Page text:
On a more broad cycling theme let's discuss social contract theory (heretofore known as theory). At its very basic, the theory states that individuals give up certain liberties to reap the benefits of being a part of a society, namely convenience. While many don't want to believe it, this theory pertains to cyclists as well. For the convenience of not having to create roads or maintain said roads, cyclists have to give up certain liberties - namely the ability to pick and choose which laws to follow. If you want to be taken seriously as a vehicle, which many cycling blog authors claim, then you should be subject to the rules and regulations that govern other vehicles. Of course there are idiots who don't think so, like a San Francisco native in this article who thinks that it's ok to cycle and text (though of course it is too dangerous for pedestrians to text while walking). Then there is this wonder from across the pond in dear ole England that claims they ran into a child at full speed with their bike and caused no harm. It makes one wonder what "full speed" means. I sure hope that if I were riding at full speed a child would at least fear being hit by me. Here you'll find a blogger who understands the idea that laws apply to everyone, though his smugness in his description as a "part-time driver" makes me wish he were struck by a cyclist at "full speed." These are only three examples of the many takes on the theory when it comes to cycling and driving. I can't give you any facts or statistics to back up my next statement, but I have a feeling (unfortunately) that most cyclists are in the "I don't have to follow the rules of the road" camp.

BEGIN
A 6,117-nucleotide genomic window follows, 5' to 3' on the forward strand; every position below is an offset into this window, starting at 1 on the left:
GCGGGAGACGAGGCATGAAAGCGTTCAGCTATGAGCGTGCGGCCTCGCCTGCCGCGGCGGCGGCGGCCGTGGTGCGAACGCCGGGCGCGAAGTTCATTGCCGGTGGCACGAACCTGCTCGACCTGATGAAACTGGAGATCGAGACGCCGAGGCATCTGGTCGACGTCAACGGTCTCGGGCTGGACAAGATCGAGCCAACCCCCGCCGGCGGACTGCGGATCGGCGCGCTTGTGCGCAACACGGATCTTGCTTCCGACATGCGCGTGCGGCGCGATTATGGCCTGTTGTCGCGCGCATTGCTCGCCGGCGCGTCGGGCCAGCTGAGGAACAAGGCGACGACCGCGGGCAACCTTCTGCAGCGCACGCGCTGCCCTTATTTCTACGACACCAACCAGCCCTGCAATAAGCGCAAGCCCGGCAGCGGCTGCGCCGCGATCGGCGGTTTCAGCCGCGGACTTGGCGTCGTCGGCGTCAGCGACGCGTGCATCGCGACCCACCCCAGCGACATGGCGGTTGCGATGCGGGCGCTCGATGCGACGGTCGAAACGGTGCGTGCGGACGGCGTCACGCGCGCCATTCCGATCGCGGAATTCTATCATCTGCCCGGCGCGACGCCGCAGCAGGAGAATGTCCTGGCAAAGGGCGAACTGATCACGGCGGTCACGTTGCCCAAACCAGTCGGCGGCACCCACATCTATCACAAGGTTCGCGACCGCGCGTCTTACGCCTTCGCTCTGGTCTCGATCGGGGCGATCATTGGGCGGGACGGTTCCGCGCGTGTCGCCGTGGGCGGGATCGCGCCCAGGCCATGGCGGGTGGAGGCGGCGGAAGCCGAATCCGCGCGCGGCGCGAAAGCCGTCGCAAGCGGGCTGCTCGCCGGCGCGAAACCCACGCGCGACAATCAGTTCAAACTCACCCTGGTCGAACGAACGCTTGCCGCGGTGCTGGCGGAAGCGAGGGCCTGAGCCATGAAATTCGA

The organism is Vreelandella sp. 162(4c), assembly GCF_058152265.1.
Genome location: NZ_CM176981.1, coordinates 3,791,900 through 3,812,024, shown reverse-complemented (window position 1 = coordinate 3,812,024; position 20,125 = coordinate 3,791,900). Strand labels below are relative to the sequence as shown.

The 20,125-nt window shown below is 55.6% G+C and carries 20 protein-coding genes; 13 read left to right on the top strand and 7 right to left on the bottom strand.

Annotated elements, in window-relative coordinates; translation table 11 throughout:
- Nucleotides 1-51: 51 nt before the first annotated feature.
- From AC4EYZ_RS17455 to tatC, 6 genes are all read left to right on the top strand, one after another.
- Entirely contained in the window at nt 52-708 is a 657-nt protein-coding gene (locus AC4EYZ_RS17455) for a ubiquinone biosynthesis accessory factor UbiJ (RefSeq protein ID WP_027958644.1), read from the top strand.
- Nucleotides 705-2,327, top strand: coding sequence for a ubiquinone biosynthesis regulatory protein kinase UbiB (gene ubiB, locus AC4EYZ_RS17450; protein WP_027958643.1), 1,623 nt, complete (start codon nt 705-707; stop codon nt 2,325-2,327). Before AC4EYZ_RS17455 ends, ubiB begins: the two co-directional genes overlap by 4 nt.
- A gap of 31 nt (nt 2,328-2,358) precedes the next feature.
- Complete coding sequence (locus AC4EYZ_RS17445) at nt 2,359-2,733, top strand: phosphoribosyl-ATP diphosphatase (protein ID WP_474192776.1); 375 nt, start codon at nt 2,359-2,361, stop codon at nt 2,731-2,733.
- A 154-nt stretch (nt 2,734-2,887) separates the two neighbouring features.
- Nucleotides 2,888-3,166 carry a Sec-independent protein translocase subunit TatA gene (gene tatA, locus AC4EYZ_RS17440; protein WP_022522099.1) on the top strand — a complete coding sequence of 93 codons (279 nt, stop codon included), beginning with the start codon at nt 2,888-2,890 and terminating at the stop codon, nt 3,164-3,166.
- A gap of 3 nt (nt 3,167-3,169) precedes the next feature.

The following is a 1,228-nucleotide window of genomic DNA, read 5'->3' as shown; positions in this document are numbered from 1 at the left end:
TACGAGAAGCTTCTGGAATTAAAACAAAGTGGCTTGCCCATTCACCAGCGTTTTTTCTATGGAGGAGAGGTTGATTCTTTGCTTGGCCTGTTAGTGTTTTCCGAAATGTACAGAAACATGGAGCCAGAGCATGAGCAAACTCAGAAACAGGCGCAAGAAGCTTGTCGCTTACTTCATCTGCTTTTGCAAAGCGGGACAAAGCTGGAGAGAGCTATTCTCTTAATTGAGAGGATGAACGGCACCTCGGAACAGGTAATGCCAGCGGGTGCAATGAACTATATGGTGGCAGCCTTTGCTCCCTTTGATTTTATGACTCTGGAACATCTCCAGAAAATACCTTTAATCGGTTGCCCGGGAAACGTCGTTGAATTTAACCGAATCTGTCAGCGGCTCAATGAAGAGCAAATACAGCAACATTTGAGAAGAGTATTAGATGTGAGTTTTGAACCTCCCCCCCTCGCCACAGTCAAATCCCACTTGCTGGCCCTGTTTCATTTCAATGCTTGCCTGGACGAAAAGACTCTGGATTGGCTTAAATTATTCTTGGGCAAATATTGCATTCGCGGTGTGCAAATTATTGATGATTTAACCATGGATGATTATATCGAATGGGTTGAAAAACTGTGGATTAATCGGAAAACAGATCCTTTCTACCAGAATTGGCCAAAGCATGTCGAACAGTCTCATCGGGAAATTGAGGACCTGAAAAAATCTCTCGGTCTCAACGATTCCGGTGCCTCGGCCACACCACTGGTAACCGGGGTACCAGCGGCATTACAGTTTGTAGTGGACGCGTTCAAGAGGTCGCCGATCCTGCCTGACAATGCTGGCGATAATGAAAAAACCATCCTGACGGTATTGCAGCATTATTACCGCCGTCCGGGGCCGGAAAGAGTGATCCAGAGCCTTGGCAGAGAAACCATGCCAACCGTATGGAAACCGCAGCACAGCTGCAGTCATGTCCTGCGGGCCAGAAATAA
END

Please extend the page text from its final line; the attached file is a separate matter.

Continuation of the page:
A while back I had Floyd occupying all spots on the DB podium. I want to clear up that he earned those spots for doping and then lying about it for four years, not for accusing other riders of doping. Sure, you don't tell on your buddy at school when he illegally parks in a teachers only spot, but knowingly letting professional riders earn money for cheating is far worse than being called a rat or breaking any imaginery "code of silence" between riders. So, big ups to Floyd (though I doubt his motives were purely altruistic) and here's to hoping that USA Cycling takes his accusations seriously and conducts a thorough investigation. We don't need a witch hunt, but professional cyclists should understand that doping won't be tolerated and that accusations will be handled appropriately.